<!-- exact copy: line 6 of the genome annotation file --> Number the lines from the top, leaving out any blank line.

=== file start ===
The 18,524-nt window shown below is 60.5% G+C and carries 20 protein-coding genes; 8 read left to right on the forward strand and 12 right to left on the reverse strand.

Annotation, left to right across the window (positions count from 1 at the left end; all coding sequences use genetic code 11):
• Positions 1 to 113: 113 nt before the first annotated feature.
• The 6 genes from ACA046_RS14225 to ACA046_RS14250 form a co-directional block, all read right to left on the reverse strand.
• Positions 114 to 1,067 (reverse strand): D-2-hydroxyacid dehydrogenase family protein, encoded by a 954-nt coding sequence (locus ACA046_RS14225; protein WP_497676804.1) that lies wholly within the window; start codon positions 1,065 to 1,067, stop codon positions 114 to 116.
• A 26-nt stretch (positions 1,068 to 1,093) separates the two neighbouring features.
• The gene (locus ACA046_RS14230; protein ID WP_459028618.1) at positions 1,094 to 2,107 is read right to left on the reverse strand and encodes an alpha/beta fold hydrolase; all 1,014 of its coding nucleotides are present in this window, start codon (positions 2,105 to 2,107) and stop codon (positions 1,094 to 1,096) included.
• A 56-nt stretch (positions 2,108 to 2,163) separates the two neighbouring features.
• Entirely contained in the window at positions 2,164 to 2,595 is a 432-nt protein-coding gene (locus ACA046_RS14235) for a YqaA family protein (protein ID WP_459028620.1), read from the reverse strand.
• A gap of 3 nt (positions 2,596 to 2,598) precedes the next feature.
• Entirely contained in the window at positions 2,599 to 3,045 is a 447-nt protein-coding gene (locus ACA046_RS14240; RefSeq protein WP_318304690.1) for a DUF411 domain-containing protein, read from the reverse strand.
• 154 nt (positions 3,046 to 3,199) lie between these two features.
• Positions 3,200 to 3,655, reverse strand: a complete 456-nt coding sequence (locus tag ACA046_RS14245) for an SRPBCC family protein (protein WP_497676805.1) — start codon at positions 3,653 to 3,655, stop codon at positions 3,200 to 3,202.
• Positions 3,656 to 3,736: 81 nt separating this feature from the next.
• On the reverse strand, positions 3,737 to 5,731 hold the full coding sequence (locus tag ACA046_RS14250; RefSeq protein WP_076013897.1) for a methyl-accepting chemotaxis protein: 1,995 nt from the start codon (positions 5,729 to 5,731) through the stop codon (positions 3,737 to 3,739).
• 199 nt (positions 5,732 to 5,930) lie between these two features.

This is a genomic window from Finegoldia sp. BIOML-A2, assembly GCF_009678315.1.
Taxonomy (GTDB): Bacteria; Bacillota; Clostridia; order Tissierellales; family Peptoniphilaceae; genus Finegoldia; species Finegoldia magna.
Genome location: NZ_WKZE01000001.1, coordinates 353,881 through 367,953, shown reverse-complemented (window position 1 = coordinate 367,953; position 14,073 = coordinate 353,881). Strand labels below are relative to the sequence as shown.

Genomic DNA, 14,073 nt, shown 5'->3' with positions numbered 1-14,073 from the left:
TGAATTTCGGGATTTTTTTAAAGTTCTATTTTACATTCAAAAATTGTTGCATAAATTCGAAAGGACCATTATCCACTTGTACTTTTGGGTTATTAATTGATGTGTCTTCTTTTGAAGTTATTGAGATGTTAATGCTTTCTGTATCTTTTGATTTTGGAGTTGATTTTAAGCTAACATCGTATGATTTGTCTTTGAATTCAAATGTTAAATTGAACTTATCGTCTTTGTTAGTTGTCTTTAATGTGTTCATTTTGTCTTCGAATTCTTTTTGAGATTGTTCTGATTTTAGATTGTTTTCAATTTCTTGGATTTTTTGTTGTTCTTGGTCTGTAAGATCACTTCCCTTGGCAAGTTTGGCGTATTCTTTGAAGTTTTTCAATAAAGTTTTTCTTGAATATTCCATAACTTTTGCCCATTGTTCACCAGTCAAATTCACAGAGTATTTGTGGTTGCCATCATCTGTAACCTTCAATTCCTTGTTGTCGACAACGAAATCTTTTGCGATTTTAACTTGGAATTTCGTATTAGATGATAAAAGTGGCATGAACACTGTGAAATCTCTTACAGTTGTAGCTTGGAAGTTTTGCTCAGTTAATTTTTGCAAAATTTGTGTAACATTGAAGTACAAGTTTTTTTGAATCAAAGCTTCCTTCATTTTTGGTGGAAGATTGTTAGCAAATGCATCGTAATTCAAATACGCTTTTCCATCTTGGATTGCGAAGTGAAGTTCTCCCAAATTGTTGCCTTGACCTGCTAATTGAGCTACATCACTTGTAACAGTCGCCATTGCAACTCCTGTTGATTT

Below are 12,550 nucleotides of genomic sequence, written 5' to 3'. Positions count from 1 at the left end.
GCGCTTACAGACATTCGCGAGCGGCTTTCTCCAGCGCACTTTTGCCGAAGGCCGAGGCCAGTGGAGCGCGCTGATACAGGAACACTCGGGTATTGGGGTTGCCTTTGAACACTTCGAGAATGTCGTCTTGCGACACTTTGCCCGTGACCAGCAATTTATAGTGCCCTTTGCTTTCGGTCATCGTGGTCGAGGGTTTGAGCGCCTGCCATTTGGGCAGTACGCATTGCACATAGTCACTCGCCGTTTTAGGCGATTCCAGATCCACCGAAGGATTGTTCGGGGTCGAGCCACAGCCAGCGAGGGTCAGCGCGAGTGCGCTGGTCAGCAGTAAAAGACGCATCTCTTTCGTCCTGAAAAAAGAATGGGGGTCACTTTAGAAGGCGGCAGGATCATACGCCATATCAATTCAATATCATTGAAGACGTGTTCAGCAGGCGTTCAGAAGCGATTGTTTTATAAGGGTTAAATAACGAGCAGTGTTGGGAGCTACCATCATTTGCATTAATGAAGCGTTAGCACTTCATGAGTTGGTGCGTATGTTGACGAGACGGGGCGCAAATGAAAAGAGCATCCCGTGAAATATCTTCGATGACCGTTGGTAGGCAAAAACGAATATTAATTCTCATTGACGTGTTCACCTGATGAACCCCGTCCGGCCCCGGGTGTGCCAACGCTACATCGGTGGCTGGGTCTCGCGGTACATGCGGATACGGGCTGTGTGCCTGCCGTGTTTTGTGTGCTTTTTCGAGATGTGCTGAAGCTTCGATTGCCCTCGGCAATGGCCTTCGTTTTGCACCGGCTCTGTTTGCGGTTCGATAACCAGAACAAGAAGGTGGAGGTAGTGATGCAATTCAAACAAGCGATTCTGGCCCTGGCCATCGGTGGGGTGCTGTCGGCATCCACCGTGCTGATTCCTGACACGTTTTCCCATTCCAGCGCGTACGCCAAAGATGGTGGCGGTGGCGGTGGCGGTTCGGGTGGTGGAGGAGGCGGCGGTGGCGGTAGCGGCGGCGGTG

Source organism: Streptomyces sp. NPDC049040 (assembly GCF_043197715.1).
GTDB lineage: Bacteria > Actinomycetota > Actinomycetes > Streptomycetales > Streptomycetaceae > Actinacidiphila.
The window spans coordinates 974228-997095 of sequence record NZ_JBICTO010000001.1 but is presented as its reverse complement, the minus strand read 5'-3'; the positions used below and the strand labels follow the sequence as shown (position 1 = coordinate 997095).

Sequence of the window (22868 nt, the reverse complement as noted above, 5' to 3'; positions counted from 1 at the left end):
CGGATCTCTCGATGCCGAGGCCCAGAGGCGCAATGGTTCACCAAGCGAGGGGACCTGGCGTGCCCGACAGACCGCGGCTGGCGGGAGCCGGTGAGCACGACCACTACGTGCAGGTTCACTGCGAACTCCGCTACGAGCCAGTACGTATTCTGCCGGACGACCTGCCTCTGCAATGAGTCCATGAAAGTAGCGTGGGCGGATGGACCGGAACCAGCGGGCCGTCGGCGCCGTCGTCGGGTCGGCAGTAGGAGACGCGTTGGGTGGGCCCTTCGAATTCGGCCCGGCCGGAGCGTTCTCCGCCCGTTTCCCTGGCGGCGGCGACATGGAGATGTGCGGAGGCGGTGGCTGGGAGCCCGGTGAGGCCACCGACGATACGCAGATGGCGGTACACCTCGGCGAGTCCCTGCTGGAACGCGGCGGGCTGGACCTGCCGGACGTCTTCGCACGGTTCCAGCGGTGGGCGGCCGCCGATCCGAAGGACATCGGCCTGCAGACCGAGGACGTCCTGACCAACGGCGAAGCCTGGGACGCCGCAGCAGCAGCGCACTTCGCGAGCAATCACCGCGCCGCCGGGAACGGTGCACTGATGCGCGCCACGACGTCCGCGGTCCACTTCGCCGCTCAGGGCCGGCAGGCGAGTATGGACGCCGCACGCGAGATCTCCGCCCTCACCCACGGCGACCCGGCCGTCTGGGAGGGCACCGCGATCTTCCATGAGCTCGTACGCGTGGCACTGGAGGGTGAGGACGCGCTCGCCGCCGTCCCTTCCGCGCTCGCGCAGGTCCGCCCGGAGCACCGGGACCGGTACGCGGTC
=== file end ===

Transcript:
• A 26-nt stretch (positions 1,068 to 1,093) separates the two neighbouring features.